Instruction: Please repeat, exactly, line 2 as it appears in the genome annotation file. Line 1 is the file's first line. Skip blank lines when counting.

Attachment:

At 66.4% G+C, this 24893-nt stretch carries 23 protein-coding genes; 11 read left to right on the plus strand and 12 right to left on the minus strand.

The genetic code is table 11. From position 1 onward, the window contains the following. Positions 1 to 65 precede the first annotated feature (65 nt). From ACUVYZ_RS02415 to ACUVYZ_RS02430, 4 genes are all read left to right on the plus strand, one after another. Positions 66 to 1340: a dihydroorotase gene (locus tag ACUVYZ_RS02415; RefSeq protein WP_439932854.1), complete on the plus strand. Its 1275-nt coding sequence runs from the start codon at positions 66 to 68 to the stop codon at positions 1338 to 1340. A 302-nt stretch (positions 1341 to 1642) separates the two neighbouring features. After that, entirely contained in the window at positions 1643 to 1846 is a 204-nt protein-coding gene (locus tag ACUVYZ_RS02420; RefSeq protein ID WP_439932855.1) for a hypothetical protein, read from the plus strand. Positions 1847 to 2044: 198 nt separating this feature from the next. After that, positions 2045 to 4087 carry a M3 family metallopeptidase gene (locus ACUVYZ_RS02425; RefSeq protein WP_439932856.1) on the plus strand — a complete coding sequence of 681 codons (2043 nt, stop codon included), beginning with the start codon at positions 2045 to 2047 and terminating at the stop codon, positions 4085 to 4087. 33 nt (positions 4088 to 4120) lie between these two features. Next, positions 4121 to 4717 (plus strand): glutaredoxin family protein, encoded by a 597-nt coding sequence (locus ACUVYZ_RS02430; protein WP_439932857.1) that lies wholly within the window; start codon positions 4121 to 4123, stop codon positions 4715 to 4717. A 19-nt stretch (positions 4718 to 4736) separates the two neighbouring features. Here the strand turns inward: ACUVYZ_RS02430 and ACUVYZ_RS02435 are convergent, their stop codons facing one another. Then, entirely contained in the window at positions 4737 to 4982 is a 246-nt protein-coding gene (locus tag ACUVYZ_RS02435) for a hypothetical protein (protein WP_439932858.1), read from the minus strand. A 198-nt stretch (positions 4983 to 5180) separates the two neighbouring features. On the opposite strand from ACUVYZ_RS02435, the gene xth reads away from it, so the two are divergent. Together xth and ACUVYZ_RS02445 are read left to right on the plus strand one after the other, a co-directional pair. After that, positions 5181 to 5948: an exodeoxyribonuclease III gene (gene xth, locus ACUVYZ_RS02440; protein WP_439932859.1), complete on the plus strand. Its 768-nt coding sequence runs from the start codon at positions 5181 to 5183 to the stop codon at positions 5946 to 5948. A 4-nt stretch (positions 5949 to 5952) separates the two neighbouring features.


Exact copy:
The genetic code is table 11. From position 1 onward, the window contains the following. Positions 1 to 65 precede the first annotated feature (65 nt). From ACUVYZ_RS02415 to ACUVYZ_RS02430, 4 genes are all read left to right on the plus strand, one after another. Positions 66 to 1340: a dihydroorotase gene (locus tag ACUVYZ_RS02415; RefSeq protein WP_439932854.1), complete on the plus strand. Its 1275-nt coding sequence runs from the start codon at positions 66 to 68 to the stop codon at positions 1338 to 1340. A 302-nt stretch (positions 1341 to 1642) separates the two neighbouring features. After that, entirely contained in the window at positions 1643 to 1846 is a 204-nt protein-coding gene (locus tag ACUVYZ_RS02420; RefSeq protein ID WP_439932855.1) for a hypothetical protein, read from the plus strand. Positions 1847 to 2044: 198 nt separating this feature from the next. After that, positions 2045 to 4087 carry a M3 family metallopeptidase gene (locus ACUVYZ_RS02425; RefSeq protein WP_439932856.1) on the plus strand — a complete coding sequence of 681 codons (2043 nt, stop codon included), beginning with the start codon at positions 2045 to 2047 and terminating at the stop codon, positions 4085 to 4087. 33 nt (positions 4088 to 4120) lie between these two features. Next, positions 4121 to 4717 (plus strand): glutaredoxin family protein, encoded by a 597-nt coding sequence (locus ACUVYZ_RS02430; protein WP_439932857.1) that lies wholly within the window; start codon positions 4121 to 4123, stop codon positions 4715 to 4717. A 19-nt stretch (positions 4718 to 4736) separates the two neighbouring features. Here the strand turns inward: ACUVYZ_RS02430 and ACUVYZ_RS02435 are convergent, their stop codons facing one another. Then, entirely contained in the window at positions 4737 to 4982 is a 246-nt protein-coding gene (locus tag ACUVYZ_RS02435) for a hypothetical protein (protein WP_439932858.1), read from the minus strand. A 198-nt stretch (positions 4983 to 5180) separates the two neighbouring features. On the opposite strand from ACUVYZ_RS02435, the gene xth reads away from it, so the two are divergent. Together xth and ACUVYZ_RS02445 are read left to right on the plus strand one after the other, a co-directional pair. After that, positions 5181 to 5948: an exodeoxyribonuclease III gene (gene xth, locus ACUVYZ_RS02440; protein WP_439932859.1), complete on the plus strand. Its 768-nt coding sequence runs from the start codon at positions 5181 to 5183 to the stop codon at positions 5946 to 5948. A 4-nt stretch (positions 5949 to 5952) separates the two neighbouring features.